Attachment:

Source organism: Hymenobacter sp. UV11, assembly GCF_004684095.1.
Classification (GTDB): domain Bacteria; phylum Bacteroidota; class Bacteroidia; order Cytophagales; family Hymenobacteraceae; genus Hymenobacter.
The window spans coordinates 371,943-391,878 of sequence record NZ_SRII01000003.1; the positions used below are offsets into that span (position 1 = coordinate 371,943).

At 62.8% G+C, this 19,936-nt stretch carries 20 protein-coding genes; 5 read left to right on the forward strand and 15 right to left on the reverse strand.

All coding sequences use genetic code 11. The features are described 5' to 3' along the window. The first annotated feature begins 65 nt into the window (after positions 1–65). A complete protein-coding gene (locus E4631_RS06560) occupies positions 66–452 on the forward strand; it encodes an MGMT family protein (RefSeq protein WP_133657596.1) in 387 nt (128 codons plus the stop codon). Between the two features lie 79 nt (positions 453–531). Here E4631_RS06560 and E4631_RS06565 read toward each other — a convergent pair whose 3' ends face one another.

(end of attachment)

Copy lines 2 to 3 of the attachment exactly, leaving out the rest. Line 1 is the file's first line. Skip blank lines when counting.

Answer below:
Classification (GTDB): domain Bacteria; phylum Bacteroidota; class Bacteroidia; order Cytophagales; family Hymenobacteraceae; genus Hymenobacter.
The window spans coordinates 371,943-391,878 of sequence record NZ_SRII01000003.1; the positions used below are offsets into that span (position 1 = coordinate 371,943).